Alan Jervis B.A. Hons., F.C.I.I., M.A.E., Chartered Insurers
Member of the Academy of Experts
Barge shipments, as a means of transporting cargo, are very popular. Tugs and their tows can be seen on the rivers and lakes of North America, the rivers of Europe and within the Asia Pacific Continent, for example and are an essential part of maritime commerce within those regions. The advantages of shipping cargo by barge versus shipping cargo on a traditional larger ocean going vessel is that barges can operate in narrow shipping lanes, small bodies of water and have a lower draught. Hence, they can operate in shallow waters in remote areas. Tug and barges also operate in the open seas particularly on the north east coast of Canada and parts of the arctic where materials and supplies are shipped to remote communities. But many barges are not self-propelled and require a tow by tug. The type of tow can vary between a single tow, for example, or a double or tandem tow where one tug tows two barges. Another configuration is where there are two tugs pulling one barge. A less common figuration is a triple tow.
It is of prime importance that barge shipments are properly risk managed from an underwriting perspective. Proper loading, securing and stowing of the cargo is key to stability on a barge, particularly in cases of transporting heavy equipment or machinery which create concerns with regard to centre of gravity.
Weather windows are also important to ensure that the barge and its cargo not only sails in calm waters but that weather conditions remain favourable throughout the voyage. Underwriters may be particularly interested in the track record of the tug and tow / barge company (and its fleet) in question to ensure that it is reputable and has adequate experience in the movement of certain cargo. Tow lines also have to be secure and properly configured to avoid a barge drifting away, capsizing or colliding with another vessel. Double or triple tows can be particularly challenging, whether these take place in congested inland waters or on the high seas, both bodies of water presenting different risks and exposures.
Before accepting a particular cargo risk by barge, an underwriter will want to ensure adequate and proper risk management is in place and this can be achieved by imposing a strict warranty that tug and tow is subject to approval by a qualified marine surveyor. Hence, a survey will approve proper loading and securing of the cargo on the barge, tow lines are properly configured and towage arrangements are adequate (eg the tug has sufficient power) and that the window is signed off. The ‘tug and tow warranty’ is an important resource and tool for the underwriter and as it is a ‘warranty’, it must be strictly complied with.
Another factor that a cargo underwriter must consider is whether there is a possibility of subrogation against the tow company in the event of loss or damage, or, if there is subrogation, what the limitations of liability are against the third party tug company. It is not unusual in such cases for subrogation to be waived and an underwriter would be wise to take this into account in his assessment of the risk.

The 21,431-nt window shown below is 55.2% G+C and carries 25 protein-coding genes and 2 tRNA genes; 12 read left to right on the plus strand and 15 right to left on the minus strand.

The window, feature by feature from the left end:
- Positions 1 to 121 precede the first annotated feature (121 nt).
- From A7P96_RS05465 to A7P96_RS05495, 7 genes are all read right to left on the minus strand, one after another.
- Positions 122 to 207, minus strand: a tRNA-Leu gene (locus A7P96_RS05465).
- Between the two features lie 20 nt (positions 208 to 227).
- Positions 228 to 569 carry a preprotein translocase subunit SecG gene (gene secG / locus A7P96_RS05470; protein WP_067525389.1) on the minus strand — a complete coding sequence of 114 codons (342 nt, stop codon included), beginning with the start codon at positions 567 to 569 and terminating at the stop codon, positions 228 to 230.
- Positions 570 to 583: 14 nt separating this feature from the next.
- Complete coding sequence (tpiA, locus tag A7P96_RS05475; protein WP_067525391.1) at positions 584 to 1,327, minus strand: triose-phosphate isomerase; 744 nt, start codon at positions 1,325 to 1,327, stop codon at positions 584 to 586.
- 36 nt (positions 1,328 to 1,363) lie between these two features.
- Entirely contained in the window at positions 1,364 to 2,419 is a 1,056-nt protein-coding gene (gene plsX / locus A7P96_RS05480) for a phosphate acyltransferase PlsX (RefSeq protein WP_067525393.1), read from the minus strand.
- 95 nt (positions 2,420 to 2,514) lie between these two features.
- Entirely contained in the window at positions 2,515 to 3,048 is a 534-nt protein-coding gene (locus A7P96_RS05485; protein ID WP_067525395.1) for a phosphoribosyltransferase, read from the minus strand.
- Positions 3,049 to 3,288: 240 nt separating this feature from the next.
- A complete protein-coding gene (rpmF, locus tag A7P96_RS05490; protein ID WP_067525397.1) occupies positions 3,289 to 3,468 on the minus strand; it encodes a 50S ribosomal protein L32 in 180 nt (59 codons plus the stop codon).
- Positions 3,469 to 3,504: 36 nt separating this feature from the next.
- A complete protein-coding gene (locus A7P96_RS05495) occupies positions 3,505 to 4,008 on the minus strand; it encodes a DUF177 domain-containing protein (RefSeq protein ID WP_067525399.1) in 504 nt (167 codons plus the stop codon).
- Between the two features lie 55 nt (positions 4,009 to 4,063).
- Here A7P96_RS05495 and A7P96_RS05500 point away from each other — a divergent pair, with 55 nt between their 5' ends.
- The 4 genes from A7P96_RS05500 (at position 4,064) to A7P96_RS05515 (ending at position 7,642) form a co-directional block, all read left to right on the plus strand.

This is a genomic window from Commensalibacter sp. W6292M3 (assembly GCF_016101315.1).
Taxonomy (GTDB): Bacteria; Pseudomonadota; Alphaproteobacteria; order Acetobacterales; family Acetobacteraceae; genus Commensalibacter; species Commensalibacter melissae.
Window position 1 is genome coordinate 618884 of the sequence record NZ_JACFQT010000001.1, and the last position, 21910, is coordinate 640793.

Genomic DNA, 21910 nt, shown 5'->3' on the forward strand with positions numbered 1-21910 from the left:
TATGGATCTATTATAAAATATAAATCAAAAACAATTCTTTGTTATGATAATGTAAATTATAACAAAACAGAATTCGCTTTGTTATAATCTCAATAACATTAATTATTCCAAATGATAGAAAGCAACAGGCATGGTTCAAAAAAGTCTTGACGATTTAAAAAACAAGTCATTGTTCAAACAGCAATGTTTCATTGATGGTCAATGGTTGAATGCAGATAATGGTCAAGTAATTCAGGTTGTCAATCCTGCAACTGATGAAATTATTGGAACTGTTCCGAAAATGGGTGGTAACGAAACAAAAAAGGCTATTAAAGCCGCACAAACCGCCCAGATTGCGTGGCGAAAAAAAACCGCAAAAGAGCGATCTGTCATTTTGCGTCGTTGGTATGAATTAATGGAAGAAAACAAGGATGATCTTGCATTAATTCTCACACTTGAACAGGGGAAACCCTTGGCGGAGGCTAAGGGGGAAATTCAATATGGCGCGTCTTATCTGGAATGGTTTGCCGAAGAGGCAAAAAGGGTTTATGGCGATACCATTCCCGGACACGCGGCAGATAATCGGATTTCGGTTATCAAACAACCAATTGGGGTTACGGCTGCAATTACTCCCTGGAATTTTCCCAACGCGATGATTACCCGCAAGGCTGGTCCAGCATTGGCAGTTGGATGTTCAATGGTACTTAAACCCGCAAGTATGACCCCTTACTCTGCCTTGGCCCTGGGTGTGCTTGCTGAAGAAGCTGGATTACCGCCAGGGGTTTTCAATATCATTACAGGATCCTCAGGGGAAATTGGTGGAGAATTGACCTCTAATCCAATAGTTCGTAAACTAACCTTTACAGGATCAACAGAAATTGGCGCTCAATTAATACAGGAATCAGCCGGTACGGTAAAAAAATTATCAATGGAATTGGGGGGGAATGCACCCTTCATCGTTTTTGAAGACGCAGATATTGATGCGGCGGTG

Once the underwriter is satisfied with the risk management arrangements, the next step are the applicable insuring terms and conditions. If a an underwriter was to consider offering ‘all risks’ or ‘all perils’ cover, he would be concerned with the obvious risk of water damage exposure from the elements and if the barge shipment was to take place on the open seas, there is the obvious additional risk of corrosion by sea water. Accordingly, if it is an unprotected piece of cargo that is susceptible to damage by water (This may be the case with a large piece of machinery that has no outside protection such as crating or tarping), then an underwriter may well exclude ‘water damage, sea water damage alone or, for example, exclude rust, oxidation and discoloration. In other cases, it is not entirely uncommon to offer a ‘named perils’ form of cover that may well limit indemnity to a major casualty occurring to avoid the risk of so-called inevitable losses.
Another factor that a cargo underwriter needs to be fully aware of is whether there is an intention to include loading onto and offloading from the barge. This can be a significant risk particularly in the case of oversized heavy equipment, for example. Many barge related claims occur during the loading and offloading stage. Additionally, a cargo underwriter must decide whether it is prepared to cover the inland transit taking place prior to loading or subsequent to discharge. The inland transportation leg of the risk may be less onerous that the water borne leg from a risk management perspective but may involve other exposures that may not be so apparent. One of these is the state and condition of the roads in remote areas.
As far as insuring conditions are concerned, a cargo policy may well contemplate coverage for shipments by barge but a number of qualifications could apply. For example, barge shipments may be subject to a lower policy limit, may be subject to a more restricted cover such as ‘named perils’ or may be subject to a ‘tug and tow survey warranty’ as discussed above. In other cases, specific dedicated clauses and insuring conditions may apply, the Pacific Scow Clauses being one example.
The type of losses that can be seen in respect to cargo shipments by barge are:
a) Stranding and foundering
b) Engine failure of tug
c) Capsizing due to weather related issues or due to instability of cargo being carried.
d) Collision with other vessels.
All of these risk management concerns aside, shipments of cargo by barge are generally a very effective means of transportation and are a commercial necessity.
Alan Jervis is an insurance consultant, expert witness and offers contentious claims, audit and peer review services